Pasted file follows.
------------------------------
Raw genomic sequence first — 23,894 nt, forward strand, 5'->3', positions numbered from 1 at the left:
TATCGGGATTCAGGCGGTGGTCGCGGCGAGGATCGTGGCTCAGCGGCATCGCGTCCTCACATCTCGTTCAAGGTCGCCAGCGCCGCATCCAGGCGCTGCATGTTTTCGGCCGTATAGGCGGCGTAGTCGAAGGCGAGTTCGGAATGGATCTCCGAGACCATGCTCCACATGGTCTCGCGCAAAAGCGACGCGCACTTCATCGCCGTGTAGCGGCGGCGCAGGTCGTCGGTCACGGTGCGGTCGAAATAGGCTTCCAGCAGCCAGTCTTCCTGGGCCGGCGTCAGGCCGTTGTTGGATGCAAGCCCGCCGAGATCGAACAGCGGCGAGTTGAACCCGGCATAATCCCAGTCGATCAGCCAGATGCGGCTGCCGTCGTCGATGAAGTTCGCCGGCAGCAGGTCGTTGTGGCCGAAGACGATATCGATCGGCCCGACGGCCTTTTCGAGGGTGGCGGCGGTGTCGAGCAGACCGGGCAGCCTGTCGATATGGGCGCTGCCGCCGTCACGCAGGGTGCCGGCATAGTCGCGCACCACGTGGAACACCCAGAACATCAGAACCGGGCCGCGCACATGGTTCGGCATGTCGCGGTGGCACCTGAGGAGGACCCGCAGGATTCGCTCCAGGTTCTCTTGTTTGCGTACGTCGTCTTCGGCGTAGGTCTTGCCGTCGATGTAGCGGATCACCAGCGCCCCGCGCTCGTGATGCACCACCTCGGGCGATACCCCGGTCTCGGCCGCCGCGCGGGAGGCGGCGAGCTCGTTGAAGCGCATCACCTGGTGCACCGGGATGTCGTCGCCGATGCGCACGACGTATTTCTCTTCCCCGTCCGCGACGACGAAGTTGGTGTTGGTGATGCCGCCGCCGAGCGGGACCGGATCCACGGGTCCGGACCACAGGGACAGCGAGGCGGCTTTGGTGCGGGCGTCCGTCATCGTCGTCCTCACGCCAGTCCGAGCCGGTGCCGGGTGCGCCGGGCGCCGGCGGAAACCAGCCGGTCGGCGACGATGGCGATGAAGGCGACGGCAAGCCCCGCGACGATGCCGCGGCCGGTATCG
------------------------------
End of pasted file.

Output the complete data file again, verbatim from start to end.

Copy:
Raw genomic sequence first — 23,894 nt, forward strand, 5'->3', positions numbered from 1 at the left:
TATCGGGATTCAGGCGGTGGTCGCGGCGAGGATCGTGGCTCAGCGGCATCGCGTCCTCACATCTCGTTCAAGGTCGCCAGCGCCGCATCCAGGCGCTGCATGTTTTCGGCCGTATAGGCGGCGTAGTCGAAGGCGAGTTCGGAATGGATCTCCGAGACCATGCTCCACATGGTCTCGCGCAAAAGCGACGCGCACTTCATCGCCGTGTAGCGGCGGCGCAGGTCGTCGGTCACGGTGCGGTCGAAATAGGCTTCCAGCAGCCAGTCTTCCTGGGCCGGCGTCAGGCCGTTGTTGGATGCAAGCCCGCCGAGATCGAACAGCGGCGAGTTGAACCCGGCATAATCCCAGTCGATCAGCCAGATGCGGCTGCCGTCGTCGATGAAGTTCGCCGGCAGCAGGTCGTTGTGGCCGAAGACGATATCGATCGGCCCGACGGCCTTTTCGAGGGTGGCGGCGGTGTCGAGCAGACCGGGCAGCCTGTCGATATGGGCGCTGCCGCCGTCACGCAGGGTGCCGGCATAGTCGCGCACCACGTGGAACACCCAGAACATCAGAACCGGGCCGCGCACATGGTTCGGCATGTCGCGGTGGCACCTGAGGAGGACCCGCAGGATTCGCTCCAGGTTCTCTTGTTTGCGTACGTCGTCTTCGGCGTAGGTCTTGCCGTCGATGTAGCGGATCACCAGCGCCCCGCGCTCGTGATGCACCACCTCGGGCGATACCCCGGTCTCGGCCGCCGCGCGGGAGGCGGCGAGCTCGTTGAAGCGCATCACCTGGTGCACCGGGATGTCGTCGCCGATGCGCACGACGTATTTCTCTTCCCCGTCCGCGACGACGAAGTTGGTGTTGGTGATGCCGCCGCCGAGCGGGACCGGATCCACGGGTCCGGACCACAGGGACAGCGAGGCGGCTTTGGTGCGGGCGTCCGTCATCGTCGTCCTCACGCCAGTCCGAGCCGGTGCCGGGTGCGCCGGGCGCCGGCGGAAACCAGCCGGTCGGCGACGATGGCGATGAAGGCGACGGCAAGCCCCGCGACGATGCCGCGGCCGGTATCG